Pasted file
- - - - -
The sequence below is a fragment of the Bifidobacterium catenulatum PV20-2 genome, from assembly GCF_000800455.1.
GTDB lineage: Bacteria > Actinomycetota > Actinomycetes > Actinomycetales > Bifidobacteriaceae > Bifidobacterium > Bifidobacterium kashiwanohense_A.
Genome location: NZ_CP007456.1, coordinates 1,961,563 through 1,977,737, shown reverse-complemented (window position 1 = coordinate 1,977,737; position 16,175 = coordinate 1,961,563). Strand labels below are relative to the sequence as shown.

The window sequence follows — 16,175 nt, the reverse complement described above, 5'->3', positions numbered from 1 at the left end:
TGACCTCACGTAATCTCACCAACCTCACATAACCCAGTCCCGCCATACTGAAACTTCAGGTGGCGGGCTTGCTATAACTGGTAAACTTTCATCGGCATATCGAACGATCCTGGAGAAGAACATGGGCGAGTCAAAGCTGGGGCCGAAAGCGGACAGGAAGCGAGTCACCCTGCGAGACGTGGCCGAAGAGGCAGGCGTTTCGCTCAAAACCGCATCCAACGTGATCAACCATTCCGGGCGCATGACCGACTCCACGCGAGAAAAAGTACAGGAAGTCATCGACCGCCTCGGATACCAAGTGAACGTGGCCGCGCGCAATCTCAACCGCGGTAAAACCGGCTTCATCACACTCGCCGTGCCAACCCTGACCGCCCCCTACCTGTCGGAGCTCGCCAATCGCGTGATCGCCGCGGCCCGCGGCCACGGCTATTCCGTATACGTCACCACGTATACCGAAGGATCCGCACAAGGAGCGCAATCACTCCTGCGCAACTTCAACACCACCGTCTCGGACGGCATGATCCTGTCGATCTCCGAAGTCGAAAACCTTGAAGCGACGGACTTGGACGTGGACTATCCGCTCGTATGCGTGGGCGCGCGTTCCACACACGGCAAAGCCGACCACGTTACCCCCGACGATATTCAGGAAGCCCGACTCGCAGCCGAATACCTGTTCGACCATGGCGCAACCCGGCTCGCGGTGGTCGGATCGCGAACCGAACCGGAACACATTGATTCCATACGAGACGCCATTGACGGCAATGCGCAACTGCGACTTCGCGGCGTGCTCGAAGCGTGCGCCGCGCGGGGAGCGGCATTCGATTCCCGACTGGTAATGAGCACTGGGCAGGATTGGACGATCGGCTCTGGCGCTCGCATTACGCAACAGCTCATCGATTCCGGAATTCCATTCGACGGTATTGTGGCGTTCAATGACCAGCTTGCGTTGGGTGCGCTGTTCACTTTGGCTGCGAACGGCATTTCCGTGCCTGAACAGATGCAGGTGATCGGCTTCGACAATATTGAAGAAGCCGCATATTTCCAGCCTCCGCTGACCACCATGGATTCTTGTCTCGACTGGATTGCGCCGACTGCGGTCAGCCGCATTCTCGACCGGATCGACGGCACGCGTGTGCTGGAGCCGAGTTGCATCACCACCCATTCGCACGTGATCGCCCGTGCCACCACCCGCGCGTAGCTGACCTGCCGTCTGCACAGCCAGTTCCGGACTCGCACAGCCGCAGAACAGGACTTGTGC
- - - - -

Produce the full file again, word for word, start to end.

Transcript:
The sequence below is a fragment of the Bifidobacterium catenulatum PV20-2 genome, from assembly GCF_000800455.1.
GTDB lineage: Bacteria > Actinomycetota > Actinomycetes > Actinomycetales > Bifidobacteriaceae > Bifidobacterium > Bifidobacterium kashiwanohense_A.
Genome location: NZ_CP007456.1, coordinates 1,961,563 through 1,977,737, shown reverse-complemented (window position 1 = coordinate 1,977,737; position 16,175 = coordinate 1,961,563). Strand labels below are relative to the sequence as shown.

The window sequence follows — 16,175 nt, the reverse complement described above, 5'->3', positions numbered from 1 at the left end:
TGACCTCACGTAATCTCACCAACCTCACATAACCCAGTCCCGCCATACTGAAACTTCAGGTGGCGGGCTTGCTATAACTGGTAAACTTTCATCGGCATATCGAACGATCCTGGAGAAGAACATGGGCGAGTCAAAGCTGGGGCCGAAAGCGGACAGGAAGCGAGTCACCCTGCGAGACGTGGCCGAAGAGGCAGGCGTTTCGCTCAAAACCGCATCCAACGTGATCAACCATTCCGGGCGCATGACCGACTCCACGCGAGAAAAAGTACAGGAAGTCATCGACCGCCTCGGATACCAAGTGAACGTGGCCGCGCGCAATCTCAACCGCGGTAAAACCGGCTTCATCACACTCGCCGTGCCAACCCTGACCGCCCCCTACCTGTCGGAGCTCGCCAATCGCGTGATCGCCGCGGCCCGCGGCCACGGCTATTCCGTATACGTCACCACGTATACCGAAGGATCCGCACAAGGAGCGCAATCACTCCTGCGCAACTTCAACACCACCGTCTCGGACGGCATGATCCTGTCGATCTCCGAAGTCGAAAACCTTGAAGCGACGGACTTGGACGTGGACTATCCGCTCGTATGCGTGGGCGCGCGTTCCACACACGGCAAAGCCGACCACGTTACCCCCGACGATATTCAGGAAGCCCGACTCGCAGCCGAATACCTGTTCGACCATGGCGCAACCCGGCTCGCGGTGGTCGGATCGCGAACCGAACCGGAACACATTGATTCCATACGAGACGCCATTGACGGCAATGCGCAACTGCGACTTCGCGGCGTGCTCGAAGCGTGCGCCGCGCGGGGAGCGGCATTCGATTCCCGACTGGTAATGAGCACTGGGCAGGATTGGACGATCGGCTCTGGCGCTCGCATTACGCAACAGCTCATCGATTCCGGAATTCCATTCGACGGTATTGTGGCGTTCAATGACCAGCTTGCGTTGGGTGCGCTGTTCACTTTGGCTGCGAACGGCATTTCCGTGCCTGAACAGATGCAGGTGATCGGCTTCGACAATATTGAAGAAGCCGCATATTTCCAGCCTCCGCTGACCACCATGGATTCTTGTCTCGACTGGATTGCGCCGACTGCGGTCAGCCGCATTCTCGACCGGATCGACGGCACGCGTGTGCTGGAGCCGAGTTGCATCACCACCCATTCGCACGTGATCGCCCGTGCCACCACCCGCGCGTAGCTGACCTGCCGTCTGCACAGCCAGTTCCGGACTCGCACAGCCGCAGAACAGGACTTGTGC